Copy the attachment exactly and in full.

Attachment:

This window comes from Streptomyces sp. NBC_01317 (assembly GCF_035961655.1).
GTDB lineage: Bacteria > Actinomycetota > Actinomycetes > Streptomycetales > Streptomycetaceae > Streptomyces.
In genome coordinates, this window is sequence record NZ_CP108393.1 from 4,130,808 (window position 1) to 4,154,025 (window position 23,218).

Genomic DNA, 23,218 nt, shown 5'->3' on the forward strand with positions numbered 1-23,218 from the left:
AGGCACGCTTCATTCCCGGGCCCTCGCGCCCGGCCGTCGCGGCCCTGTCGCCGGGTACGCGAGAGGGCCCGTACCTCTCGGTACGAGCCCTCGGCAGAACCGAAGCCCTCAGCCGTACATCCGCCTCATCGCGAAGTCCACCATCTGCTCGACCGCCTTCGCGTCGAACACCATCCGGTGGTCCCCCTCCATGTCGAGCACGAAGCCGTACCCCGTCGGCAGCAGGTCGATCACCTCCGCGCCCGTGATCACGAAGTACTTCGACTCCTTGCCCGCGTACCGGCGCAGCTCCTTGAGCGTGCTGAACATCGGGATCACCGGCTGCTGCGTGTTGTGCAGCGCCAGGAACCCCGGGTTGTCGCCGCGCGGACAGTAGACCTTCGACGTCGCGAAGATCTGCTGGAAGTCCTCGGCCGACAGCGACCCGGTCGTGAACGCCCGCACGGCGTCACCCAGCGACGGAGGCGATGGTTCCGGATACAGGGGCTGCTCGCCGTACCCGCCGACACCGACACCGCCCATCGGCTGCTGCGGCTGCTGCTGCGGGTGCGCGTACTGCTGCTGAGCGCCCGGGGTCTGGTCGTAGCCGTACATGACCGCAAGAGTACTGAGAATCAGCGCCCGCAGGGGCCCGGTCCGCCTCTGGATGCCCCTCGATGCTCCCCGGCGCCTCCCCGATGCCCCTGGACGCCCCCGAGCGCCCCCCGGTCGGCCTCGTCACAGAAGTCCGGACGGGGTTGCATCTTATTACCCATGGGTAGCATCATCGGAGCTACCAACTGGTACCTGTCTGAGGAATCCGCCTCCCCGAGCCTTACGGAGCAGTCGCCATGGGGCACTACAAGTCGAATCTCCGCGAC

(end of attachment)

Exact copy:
This window comes from Streptomyces sp. NBC_01317 (assembly GCF_035961655.1).
GTDB lineage: Bacteria > Actinomycetota > Actinomycetes > Streptomycetales > Streptomycetaceae > Streptomyces.
In genome coordinates, this window is sequence record NZ_CP108393.1 from 4,130,808 (window position 1) to 4,154,025 (window position 23,218).

Genomic DNA, 23,218 nt, shown 5'->3' on the forward strand with positions numbered 1-23,218 from the left:
AGGCACGCTTCATTCCCGGGCCCTCGCGCCCGGCCGTCGCGGCCCTGTCGCCGGGTACGCGAGAGGGCCCGTACCTCTCGGTACGAGCCCTCGGCAGAACCGAAGCCCTCAGCCGTACATCCGCCTCATCGCGAAGTCCACCATCTGCTCGACCGCCTTCGCGTCGAACACCATCCGGTGGTCCCCCTCCATGTCGAGCACGAAGCCGTACCCCGTCGGCAGCAGGTCGATCACCTCCGCGCCCGTGATCACGAAGTACTTCGACTCCTTGCCCGCGTACCGGCGCAGCTCCTTGAGCGTGCTGAACATCGGGATCACCGGCTGCTGCGTGTTGTGCAGCGCCAGGAACCCCGGGTTGTCGCCGCGCGGACAGTAGACCTTCGACGTCGCGAAGATCTGCTGGAAGTCCTCGGCCGACAGCGACCCGGTCGTGAACGCCCGCACGGCGTCACCCAGCGACGGAGGCGATGGTTCCGGATACAGGGGCTGCTCGCCGTACCCGCCGACACCGACACCGCCCATCGGCTGCTGCGGCTGCTGCTGCGGGTGCGCGTACTGCTGCTGAGCGCCCGGGGTCTGGTCGTAGCCGTACATGACCGCAAGAGTACTGAGAATCAGCGCCCGCAGGGGCCCGGTCCGCCTCTGGATGCCCCTCGATGCTCCCCGGCGCCTCCCCGATGCCCCTGGACGCCCCCGAGCGCCCCCCGGTCGGCCTCGTCACAGAAGTCCGGACGGGGTTGCATCTTATTACCCATGGGTAGCATCATCGGAGCTACCAACTGGTACCTGTCTGAGGAATCCGCCTCCCCGAGCCTTACGGAGCAGTCGCCATGGGGCACTACAAGTCGAATCTCCGCGAC